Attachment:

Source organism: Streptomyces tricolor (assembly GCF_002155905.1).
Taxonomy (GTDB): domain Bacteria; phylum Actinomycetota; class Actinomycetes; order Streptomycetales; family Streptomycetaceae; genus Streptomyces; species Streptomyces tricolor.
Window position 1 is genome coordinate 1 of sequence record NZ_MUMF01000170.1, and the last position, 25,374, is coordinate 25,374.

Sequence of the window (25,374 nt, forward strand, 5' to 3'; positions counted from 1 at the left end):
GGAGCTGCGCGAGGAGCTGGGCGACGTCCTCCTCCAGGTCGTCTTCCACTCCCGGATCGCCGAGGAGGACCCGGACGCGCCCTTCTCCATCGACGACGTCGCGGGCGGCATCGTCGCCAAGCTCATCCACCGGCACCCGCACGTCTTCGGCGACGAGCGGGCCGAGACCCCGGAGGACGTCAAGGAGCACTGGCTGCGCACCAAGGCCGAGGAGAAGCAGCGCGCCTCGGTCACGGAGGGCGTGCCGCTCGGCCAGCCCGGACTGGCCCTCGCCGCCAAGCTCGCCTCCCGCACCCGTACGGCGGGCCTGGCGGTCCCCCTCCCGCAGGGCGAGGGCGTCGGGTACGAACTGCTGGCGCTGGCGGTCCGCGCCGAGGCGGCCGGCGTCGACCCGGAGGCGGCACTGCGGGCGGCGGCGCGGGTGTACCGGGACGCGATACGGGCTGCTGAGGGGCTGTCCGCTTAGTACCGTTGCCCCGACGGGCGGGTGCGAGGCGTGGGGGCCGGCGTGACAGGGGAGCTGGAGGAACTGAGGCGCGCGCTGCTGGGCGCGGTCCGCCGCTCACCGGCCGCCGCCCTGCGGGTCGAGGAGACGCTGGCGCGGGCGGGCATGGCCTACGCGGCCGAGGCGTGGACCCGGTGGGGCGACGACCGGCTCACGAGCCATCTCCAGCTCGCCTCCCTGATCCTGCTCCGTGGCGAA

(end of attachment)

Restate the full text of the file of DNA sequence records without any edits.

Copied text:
Source organism: Streptomyces tricolor (assembly GCF_002155905.1).
Taxonomy (GTDB): domain Bacteria; phylum Actinomycetota; class Actinomycetes; order Streptomycetales; family Streptomycetaceae; genus Streptomyces; species Streptomyces tricolor.
Window position 1 is genome coordinate 1 of sequence record NZ_MUMF01000170.1, and the last position, 25,374, is coordinate 25,374.

Sequence of the window (25,374 nt, forward strand, 5' to 3'; positions counted from 1 at the left end):
GGAGCTGCGCGAGGAGCTGGGCGACGTCCTCCTCCAGGTCGTCTTCCACTCCCGGATCGCCGAGGAGGACCCGGACGCGCCCTTCTCCATCGACGACGTCGCGGGCGGCATCGTCGCCAAGCTCATCCACCGGCACCCGCACGTCTTCGGCGACGAGCGGGCCGAGACCCCGGAGGACGTCAAGGAGCACTGGCTGCGCACCAAGGCCGAGGAGAAGCAGCGCGCCTCGGTCACGGAGGGCGTGCCGCTCGGCCAGCCCGGACTGGCCCTCGCCGCCAAGCTCGCCTCCCGCACCCGTACGGCGGGCCTGGCGGTCCCCCTCCCGCAGGGCGAGGGCGTCGGGTACGAACTGCTGGCGCTGGCGGTCCGCGCCGAGGCGGCCGGCGTCGACCCGGAGGCGGCACTGCGGGCGGCGGCGCGGGTGTACCGGGACGCGATACGGGCTGCTGAGGGGCTGTCCGCTTAGTACCGTTGCCCCGACGGGCGGGTGCGAGGCGTGGGGGCCGGCGTGACAGGGGAGCTGGAGGAACTGAGGCGCGCGCTGCTGGGCGCGGTCCGCCGCTCACCGGCCGCCGCCCTGCGGGTCGAGGAGACGCTGGCGCGGGCGGGCATGGCCTACGCGGCCGAGGCGTGGACCCGGTGGGGCGACGACCGGCTCACGAGCCATCTCCAGCTCGCCTCCCTGATCCTGCTCCGTGGCGAA